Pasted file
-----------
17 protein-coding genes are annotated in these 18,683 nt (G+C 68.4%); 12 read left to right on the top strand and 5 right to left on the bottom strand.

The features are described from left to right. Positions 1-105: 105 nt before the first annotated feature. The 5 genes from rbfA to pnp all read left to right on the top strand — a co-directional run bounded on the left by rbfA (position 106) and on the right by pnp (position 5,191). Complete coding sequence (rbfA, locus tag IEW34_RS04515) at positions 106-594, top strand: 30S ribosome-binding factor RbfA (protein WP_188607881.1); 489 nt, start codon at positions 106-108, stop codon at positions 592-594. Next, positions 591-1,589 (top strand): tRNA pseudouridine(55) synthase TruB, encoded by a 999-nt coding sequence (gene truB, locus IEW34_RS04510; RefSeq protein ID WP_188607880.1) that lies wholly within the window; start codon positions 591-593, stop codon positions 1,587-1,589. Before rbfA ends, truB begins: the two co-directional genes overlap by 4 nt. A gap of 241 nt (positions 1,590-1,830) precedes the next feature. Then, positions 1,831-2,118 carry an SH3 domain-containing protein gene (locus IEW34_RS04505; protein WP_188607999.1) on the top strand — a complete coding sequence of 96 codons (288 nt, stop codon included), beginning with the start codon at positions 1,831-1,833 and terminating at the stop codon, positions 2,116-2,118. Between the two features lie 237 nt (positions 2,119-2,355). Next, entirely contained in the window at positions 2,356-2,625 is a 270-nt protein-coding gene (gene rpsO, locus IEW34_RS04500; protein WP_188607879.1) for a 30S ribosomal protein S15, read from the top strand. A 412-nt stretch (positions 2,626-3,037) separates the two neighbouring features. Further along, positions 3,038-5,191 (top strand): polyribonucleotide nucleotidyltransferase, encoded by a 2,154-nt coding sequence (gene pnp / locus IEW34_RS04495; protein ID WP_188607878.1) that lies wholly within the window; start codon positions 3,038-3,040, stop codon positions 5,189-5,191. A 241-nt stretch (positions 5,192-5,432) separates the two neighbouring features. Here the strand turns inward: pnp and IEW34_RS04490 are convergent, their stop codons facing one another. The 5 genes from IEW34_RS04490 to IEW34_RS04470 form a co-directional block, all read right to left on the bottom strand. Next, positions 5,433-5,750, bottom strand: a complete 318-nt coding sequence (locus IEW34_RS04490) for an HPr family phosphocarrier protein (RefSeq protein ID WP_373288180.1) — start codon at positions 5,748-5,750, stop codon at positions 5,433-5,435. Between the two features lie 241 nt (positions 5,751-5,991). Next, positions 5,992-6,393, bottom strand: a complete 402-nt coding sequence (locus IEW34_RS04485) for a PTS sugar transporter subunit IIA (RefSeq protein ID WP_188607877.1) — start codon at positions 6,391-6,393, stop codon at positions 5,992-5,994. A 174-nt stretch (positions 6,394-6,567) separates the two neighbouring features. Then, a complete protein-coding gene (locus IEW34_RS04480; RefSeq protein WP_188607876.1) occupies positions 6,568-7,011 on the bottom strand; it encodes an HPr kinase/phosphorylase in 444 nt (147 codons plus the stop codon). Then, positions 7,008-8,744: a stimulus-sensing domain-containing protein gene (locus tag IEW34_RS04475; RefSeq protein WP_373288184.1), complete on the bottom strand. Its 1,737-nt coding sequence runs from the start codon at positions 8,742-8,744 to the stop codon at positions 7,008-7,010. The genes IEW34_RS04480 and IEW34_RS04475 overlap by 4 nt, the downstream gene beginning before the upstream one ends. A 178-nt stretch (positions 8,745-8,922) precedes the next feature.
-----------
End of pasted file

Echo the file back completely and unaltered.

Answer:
17 protein-coding genes are annotated in these 18,683 nt (G+C 68.4%); 12 read left to right on the top strand and 5 right to left on the bottom strand.

The features are described from left to right. Positions 1-105: 105 nt before the first annotated feature. The 5 genes from rbfA to pnp all read left to right on the top strand — a co-directional run bounded on the left by rbfA (position 106) and on the right by pnp (position 5,191). Complete coding sequence (rbfA, locus tag IEW34_RS04515) at positions 106-594, top strand: 30S ribosome-binding factor RbfA (protein WP_188607881.1); 489 nt, start codon at positions 106-108, stop codon at positions 592-594. Next, positions 591-1,589 (top strand): tRNA pseudouridine(55) synthase TruB, encoded by a 999-nt coding sequence (gene truB, locus IEW34_RS04510; RefSeq protein ID WP_188607880.1) that lies wholly within the window; start codon positions 591-593, stop codon positions 1,587-1,589. Before rbfA ends, truB begins: the two co-directional genes overlap by 4 nt. A gap of 241 nt (positions 1,590-1,830) precedes the next feature. Then, positions 1,831-2,118 carry an SH3 domain-containing protein gene (locus IEW34_RS04505; protein WP_188607999.1) on the top strand — a complete coding sequence of 96 codons (288 nt, stop codon included), beginning with the start codon at positions 1,831-1,833 and terminating at the stop codon, positions 2,116-2,118. Between the two features lie 237 nt (positions 2,119-2,355). Next, entirely contained in the window at positions 2,356-2,625 is a 270-nt protein-coding gene (gene rpsO, locus IEW34_RS04500; protein WP_188607879.1) for a 30S ribosomal protein S15, read from the top strand. A 412-nt stretch (positions 2,626-3,037) separates the two neighbouring features. Further along, positions 3,038-5,191 (top strand): polyribonucleotide nucleotidyltransferase, encoded by a 2,154-nt coding sequence (gene pnp / locus IEW34_RS04495; protein ID WP_188607878.1) that lies wholly within the window; start codon positions 3,038-3,040, stop codon positions 5,189-5,191. A 241-nt stretch (positions 5,192-5,432) separates the two neighbouring features. Here the strand turns inward: pnp and IEW34_RS04490 are convergent, their stop codons facing one another. The 5 genes from IEW34_RS04490 to IEW34_RS04470 form a co-directional block, all read right to left on the bottom strand. Next, positions 5,433-5,750, bottom strand: a complete 318-nt coding sequence (locus IEW34_RS04490) for an HPr family phosphocarrier protein (RefSeq protein ID WP_373288180.1) — start codon at positions 5,748-5,750, stop codon at positions 5,433-5,435. Between the two features lie 241 nt (positions 5,751-5,991). Next, positions 5,992-6,393, bottom strand: a complete 402-nt coding sequence (locus IEW34_RS04485) for a PTS sugar transporter subunit IIA (RefSeq protein ID WP_188607877.1) — start codon at positions 6,391-6,393, stop codon at positions 5,992-5,994. A 174-nt stretch (positions 6,394-6,567) separates the two neighbouring features. Then, a complete protein-coding gene (locus IEW34_RS04480; RefSeq protein WP_188607876.1) occupies positions 6,568-7,011 on the bottom strand; it encodes an HPr kinase/phosphorylase in 444 nt (147 codons plus the stop codon). Then, positions 7,008-8,744: a stimulus-sensing domain-containing protein gene (locus tag IEW34_RS04475; RefSeq protein WP_373288184.1), complete on the bottom strand. Its 1,737-nt coding sequence runs from the start codon at positions 8,742-8,744 to the stop codon at positions 7,008-7,010. The genes IEW34_RS04480 and IEW34_RS04475 overlap by 4 nt, the downstream gene beginning before the upstream one ends. A 178-nt stretch (positions 8,745-8,922) precedes the next feature.